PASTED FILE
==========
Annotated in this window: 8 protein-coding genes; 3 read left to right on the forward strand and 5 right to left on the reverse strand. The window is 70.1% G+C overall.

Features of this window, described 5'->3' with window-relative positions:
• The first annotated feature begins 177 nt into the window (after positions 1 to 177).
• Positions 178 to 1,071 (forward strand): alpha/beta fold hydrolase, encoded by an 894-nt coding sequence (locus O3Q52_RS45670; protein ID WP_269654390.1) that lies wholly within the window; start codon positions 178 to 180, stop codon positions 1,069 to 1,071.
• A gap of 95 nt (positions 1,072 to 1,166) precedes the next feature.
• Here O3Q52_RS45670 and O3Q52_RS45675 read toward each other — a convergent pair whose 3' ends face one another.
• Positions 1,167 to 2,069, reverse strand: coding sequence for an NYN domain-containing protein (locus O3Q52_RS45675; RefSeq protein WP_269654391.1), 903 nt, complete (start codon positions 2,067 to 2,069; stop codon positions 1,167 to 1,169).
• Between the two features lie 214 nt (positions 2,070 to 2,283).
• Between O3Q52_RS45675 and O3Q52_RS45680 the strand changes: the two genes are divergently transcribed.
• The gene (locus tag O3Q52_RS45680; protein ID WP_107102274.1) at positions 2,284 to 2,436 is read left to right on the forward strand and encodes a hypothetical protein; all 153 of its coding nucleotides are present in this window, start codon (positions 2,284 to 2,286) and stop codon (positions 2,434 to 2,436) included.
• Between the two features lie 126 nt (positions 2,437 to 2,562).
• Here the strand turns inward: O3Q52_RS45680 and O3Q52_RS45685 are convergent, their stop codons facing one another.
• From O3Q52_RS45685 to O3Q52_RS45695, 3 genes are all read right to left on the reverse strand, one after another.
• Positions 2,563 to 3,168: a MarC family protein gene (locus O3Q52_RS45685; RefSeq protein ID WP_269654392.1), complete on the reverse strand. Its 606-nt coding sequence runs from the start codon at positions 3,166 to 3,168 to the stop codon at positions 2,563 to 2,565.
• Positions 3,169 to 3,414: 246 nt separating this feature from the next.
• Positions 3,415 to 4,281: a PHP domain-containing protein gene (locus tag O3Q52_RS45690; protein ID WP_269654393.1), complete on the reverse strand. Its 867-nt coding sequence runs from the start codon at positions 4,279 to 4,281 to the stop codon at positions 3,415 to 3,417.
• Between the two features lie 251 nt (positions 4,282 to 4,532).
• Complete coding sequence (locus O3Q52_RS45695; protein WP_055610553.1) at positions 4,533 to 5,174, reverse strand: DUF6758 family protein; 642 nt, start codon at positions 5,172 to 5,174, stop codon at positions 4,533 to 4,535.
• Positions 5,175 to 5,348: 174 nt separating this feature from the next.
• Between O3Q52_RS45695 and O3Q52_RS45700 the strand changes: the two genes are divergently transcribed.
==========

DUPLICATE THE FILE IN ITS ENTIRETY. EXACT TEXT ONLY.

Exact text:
Annotated in this window: 8 protein-coding genes; 3 read left to right on the forward strand and 5 right to left on the reverse strand. The window is 70.1% G+C overall.

Features of this window, described 5'->3' with window-relative positions:
• The first annotated feature begins 177 nt into the window (after positions 1 to 177).
• Positions 178 to 1,071 (forward strand): alpha/beta fold hydrolase, encoded by an 894-nt coding sequence (locus O3Q52_RS45670; protein ID WP_269654390.1) that lies wholly within the window; start codon positions 178 to 180, stop codon positions 1,069 to 1,071.
• A gap of 95 nt (positions 1,072 to 1,166) precedes the next feature.
• Here O3Q52_RS45670 and O3Q52_RS45675 read toward each other — a convergent pair whose 3' ends face one another.
• Positions 1,167 to 2,069, reverse strand: coding sequence for an NYN domain-containing protein (locus O3Q52_RS45675; RefSeq protein WP_269654391.1), 903 nt, complete (start codon positions 2,067 to 2,069; stop codon positions 1,167 to 1,169).
• Between the two features lie 214 nt (positions 2,070 to 2,283).
• Between O3Q52_RS45675 and O3Q52_RS45680 the strand changes: the two genes are divergently transcribed.
• The gene (locus tag O3Q52_RS45680; protein ID WP_107102274.1) at positions 2,284 to 2,436 is read left to right on the forward strand and encodes a hypothetical protein; all 153 of its coding nucleotides are present in this window, start codon (positions 2,284 to 2,286) and stop codon (positions 2,434 to 2,436) included.
• Between the two features lie 126 nt (positions 2,437 to 2,562).
• Here the strand turns inward: O3Q52_RS45680 and O3Q52_RS45685 are convergent, their stop codons facing one another.
• From O3Q52_RS45685 to O3Q52_RS45695, 3 genes are all read right to left on the reverse strand, one after another.
• Positions 2,563 to 3,168: a MarC family protein gene (locus O3Q52_RS45685; RefSeq protein ID WP_269654392.1), complete on the reverse strand. Its 606-nt coding sequence runs from the start codon at positions 3,166 to 3,168 to the stop codon at positions 2,563 to 2,565.
• Positions 3,169 to 3,414: 246 nt separating this feature from the next.
• Positions 3,415 to 4,281: a PHP domain-containing protein gene (locus tag O3Q52_RS45690; protein ID WP_269654393.1), complete on the reverse strand. Its 867-nt coding sequence runs from the start codon at positions 4,279 to 4,281 to the stop codon at positions 3,415 to 3,417.
• Between the two features lie 251 nt (positions 4,282 to 4,532).
• Complete coding sequence (locus O3Q52_RS45695; protein WP_055610553.1) at positions 4,533 to 5,174, reverse strand: DUF6758 family protein; 642 nt, start codon at positions 5,172 to 5,174, stop codon at positions 4,533 to 4,535.
• Positions 5,175 to 5,348: 174 nt separating this feature from the next.
• Between O3Q52_RS45695 and O3Q52_RS45700 the strand changes: the two genes are divergently transcribed.